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The way The Brexit Party collects money from supporters leaves it open “to a high risk of receiving and accepting impermissible donations“, the Electoral Commission has warned.

The watchdog, which visited the party’s headquarters last month, said it had made recommendations to help it meet its “legal responsibilities”.

If it did not comply, the regulator said it could take enforcement action.

Party leader Nigel Farage has insisted all its donations are above board.

Under UK law, donations of £500 or above must be made by a “permissible donor” – someone who is listed on the electoral register or a company registered in the UK.

Amounts below that do not have to be declared, but some critics – among them ex-PM Gordon Brown – have said there is no way of telling whether those smaller amounts come from British or foreign sources, and therefore the system may be being abused.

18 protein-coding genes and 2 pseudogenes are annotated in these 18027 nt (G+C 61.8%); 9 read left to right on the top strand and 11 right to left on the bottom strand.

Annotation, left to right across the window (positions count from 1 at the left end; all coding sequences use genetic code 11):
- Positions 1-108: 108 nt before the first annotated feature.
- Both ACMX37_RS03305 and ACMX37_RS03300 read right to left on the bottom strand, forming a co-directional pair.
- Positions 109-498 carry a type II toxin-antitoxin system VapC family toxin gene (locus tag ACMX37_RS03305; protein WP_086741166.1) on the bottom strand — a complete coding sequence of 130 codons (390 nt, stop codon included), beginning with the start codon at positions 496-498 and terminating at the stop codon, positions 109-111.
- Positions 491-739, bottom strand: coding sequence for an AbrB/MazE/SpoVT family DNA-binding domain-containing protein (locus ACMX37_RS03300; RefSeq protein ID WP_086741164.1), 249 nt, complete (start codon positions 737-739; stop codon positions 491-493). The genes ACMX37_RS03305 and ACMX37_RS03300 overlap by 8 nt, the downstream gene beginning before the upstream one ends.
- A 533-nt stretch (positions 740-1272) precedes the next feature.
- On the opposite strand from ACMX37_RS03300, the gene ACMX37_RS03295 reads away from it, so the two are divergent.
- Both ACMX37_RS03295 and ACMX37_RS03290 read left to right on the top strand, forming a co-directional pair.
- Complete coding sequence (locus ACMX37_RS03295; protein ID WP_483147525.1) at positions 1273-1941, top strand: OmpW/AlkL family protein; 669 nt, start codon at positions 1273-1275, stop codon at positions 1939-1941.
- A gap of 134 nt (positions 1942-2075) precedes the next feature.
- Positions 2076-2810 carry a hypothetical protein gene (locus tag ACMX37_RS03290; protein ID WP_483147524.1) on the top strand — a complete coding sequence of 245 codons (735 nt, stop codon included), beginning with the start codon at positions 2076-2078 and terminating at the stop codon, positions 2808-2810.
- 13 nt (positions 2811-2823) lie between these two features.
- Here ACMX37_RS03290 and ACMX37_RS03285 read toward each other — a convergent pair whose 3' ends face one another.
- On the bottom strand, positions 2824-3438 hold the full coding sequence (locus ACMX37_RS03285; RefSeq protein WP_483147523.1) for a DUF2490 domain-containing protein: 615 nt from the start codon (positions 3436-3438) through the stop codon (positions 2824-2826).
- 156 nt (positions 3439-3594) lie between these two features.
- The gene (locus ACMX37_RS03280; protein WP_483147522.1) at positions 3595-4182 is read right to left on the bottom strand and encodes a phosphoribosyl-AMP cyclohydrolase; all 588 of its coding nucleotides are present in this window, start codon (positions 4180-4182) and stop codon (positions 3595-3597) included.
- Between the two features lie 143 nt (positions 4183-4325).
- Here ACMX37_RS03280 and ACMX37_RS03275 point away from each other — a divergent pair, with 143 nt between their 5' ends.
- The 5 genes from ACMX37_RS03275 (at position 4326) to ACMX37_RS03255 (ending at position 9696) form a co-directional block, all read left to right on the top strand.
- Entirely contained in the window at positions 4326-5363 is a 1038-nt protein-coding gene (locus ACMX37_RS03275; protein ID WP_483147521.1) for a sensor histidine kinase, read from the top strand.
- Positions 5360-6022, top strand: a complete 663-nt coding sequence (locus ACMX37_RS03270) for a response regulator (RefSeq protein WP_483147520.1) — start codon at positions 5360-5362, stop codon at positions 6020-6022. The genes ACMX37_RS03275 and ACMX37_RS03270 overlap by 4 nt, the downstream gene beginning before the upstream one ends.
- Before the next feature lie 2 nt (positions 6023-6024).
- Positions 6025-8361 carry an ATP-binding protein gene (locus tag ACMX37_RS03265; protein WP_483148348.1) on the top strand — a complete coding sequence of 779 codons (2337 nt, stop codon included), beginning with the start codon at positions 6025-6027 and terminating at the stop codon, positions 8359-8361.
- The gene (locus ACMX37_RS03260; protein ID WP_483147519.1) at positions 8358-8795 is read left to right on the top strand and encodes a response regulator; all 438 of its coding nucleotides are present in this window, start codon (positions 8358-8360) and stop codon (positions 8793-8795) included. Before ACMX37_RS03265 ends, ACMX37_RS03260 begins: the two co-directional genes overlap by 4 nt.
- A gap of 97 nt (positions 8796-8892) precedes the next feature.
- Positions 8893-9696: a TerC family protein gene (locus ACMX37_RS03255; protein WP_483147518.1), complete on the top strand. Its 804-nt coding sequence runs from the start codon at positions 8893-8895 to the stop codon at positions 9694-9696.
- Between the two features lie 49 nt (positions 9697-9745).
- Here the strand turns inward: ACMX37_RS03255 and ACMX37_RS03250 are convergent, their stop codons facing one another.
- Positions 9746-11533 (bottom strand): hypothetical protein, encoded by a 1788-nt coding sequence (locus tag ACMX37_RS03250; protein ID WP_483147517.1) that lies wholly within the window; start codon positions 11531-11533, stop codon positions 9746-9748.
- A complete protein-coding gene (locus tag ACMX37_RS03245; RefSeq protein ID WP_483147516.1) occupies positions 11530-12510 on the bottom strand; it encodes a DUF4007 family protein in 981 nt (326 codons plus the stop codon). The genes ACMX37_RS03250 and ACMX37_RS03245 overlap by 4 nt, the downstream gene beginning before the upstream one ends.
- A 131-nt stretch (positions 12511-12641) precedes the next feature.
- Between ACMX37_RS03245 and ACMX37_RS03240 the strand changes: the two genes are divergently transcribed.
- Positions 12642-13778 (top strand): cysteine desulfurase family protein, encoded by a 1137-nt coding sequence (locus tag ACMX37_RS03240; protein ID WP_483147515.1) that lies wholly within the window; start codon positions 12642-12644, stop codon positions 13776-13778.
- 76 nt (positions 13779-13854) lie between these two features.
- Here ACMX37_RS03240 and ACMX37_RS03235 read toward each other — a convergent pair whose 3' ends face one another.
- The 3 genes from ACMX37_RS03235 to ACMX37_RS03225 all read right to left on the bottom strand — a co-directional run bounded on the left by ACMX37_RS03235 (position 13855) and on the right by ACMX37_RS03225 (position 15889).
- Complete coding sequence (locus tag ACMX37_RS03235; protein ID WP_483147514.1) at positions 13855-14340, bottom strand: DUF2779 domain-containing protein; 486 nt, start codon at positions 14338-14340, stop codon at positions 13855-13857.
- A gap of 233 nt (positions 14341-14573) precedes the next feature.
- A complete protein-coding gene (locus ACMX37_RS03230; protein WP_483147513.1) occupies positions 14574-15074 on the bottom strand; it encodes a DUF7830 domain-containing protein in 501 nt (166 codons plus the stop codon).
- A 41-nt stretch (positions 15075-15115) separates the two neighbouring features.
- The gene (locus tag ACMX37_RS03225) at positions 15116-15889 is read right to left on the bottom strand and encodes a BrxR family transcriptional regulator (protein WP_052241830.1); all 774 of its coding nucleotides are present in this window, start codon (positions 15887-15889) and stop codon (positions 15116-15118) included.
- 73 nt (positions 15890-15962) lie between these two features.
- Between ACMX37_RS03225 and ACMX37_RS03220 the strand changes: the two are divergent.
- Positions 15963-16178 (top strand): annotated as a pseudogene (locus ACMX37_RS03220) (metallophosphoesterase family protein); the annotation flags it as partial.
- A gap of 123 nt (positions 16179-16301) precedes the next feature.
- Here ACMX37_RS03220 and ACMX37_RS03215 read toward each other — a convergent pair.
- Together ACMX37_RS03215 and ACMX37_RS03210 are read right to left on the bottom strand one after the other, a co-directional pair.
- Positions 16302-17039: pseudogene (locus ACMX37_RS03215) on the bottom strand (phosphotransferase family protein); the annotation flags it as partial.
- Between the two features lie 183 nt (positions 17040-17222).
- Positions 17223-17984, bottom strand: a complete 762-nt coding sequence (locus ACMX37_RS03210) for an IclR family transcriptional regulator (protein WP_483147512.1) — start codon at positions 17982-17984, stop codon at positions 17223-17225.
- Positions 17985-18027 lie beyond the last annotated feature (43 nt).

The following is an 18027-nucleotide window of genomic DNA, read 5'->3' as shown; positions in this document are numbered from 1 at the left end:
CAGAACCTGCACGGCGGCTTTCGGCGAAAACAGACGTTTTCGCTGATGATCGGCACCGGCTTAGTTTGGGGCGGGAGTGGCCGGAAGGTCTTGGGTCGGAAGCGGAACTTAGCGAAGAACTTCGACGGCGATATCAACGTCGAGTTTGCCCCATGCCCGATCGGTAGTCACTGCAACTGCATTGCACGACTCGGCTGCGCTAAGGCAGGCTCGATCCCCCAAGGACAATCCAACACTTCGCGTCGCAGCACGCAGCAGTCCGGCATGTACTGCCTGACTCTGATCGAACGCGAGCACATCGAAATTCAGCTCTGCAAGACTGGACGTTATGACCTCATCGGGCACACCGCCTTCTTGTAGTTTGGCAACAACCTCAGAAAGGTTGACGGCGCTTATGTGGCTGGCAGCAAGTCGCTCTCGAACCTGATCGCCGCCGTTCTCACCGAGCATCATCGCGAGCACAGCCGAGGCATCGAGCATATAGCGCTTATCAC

The Brexit Party topped the polls at last month’s European elections.

During the campaign, it said donations of £25 or less had accounted for 90% of its total funding. It raised more than £2m from small donors, thousands of whom paid £25 each to become registered supporters.

But Mr Brown suggested the party was getting round the declaration rules by accepting multiple “untraceable” donations directly online.

Political parties have 30 days to return donations if they are unsure of their origin.

To date, the Brexit Party has handed back one donation, of £1,000, as the party could not identify whether it was from a permissible source.

‘Robust measures’


The Electoral Commission said it was “legitimate” for any political party to adopt a fundraising strategy focused on raising small sums through online payment systems, including PayPal. Read more

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